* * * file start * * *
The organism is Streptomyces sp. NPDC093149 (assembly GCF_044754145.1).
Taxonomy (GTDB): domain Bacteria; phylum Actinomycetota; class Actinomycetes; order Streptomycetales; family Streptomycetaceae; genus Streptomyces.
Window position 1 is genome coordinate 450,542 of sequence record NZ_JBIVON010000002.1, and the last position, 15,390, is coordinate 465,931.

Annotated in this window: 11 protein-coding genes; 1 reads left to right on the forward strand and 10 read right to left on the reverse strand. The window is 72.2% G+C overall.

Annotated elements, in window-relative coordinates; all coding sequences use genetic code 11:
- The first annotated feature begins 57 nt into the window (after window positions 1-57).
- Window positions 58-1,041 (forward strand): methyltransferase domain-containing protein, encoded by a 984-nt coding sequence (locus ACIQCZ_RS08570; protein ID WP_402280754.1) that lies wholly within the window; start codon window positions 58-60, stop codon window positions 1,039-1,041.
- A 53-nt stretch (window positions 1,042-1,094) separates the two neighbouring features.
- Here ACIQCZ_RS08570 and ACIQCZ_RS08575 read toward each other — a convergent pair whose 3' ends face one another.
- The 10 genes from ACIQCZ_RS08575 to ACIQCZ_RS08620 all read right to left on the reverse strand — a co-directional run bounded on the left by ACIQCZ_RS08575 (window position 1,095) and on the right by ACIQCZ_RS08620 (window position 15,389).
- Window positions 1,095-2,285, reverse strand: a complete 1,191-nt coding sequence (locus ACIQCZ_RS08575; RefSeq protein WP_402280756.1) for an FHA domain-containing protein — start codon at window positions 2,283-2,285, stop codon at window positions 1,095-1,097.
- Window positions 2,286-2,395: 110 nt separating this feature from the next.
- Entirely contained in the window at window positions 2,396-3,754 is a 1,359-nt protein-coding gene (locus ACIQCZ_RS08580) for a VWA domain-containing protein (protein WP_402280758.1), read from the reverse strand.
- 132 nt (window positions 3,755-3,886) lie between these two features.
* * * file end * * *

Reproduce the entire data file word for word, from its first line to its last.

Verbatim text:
The organism is Streptomyces sp. NPDC093149 (assembly GCF_044754145.1).
Taxonomy (GTDB): domain Bacteria; phylum Actinomycetota; class Actinomycetes; order Streptomycetales; family Streptomycetaceae; genus Streptomyces.
Window position 1 is genome coordinate 450,542 of sequence record NZ_JBIVON010000002.1, and the last position, 15,390, is coordinate 465,931.

Annotated in this window: 11 protein-coding genes; 1 reads left to right on the forward strand and 10 read right to left on the reverse strand. The window is 72.2% G+C overall.

Annotated elements, in window-relative coordinates; all coding sequences use genetic code 11:
- The first annotated feature begins 57 nt into the window (after window positions 1-57).
- Window positions 58-1,041 (forward strand): methyltransferase domain-containing protein, encoded by a 984-nt coding sequence (locus ACIQCZ_RS08570; protein ID WP_402280754.1) that lies wholly within the window; start codon window positions 58-60, stop codon window positions 1,039-1,041.
- A 53-nt stretch (window positions 1,042-1,094) separates the two neighbouring features.
- Here ACIQCZ_RS08570 and ACIQCZ_RS08575 read toward each other — a convergent pair whose 3' ends face one another.
- The 10 genes from ACIQCZ_RS08575 to ACIQCZ_RS08620 all read right to left on the reverse strand — a co-directional run bounded on the left by ACIQCZ_RS08575 (window position 1,095) and on the right by ACIQCZ_RS08620 (window position 15,389).
- Window positions 1,095-2,285, reverse strand: a complete 1,191-nt coding sequence (locus ACIQCZ_RS08575; RefSeq protein WP_402280756.1) for an FHA domain-containing protein — start codon at window positions 2,283-2,285, stop codon at window positions 1,095-1,097.
- Window positions 2,286-2,395: 110 nt separating this feature from the next.
- Entirely contained in the window at window positions 2,396-3,754 is a 1,359-nt protein-coding gene (locus ACIQCZ_RS08580) for a VWA domain-containing protein (protein WP_402280758.1), read from the reverse strand.
- 132 nt (window positions 3,755-3,886) lie between these two features.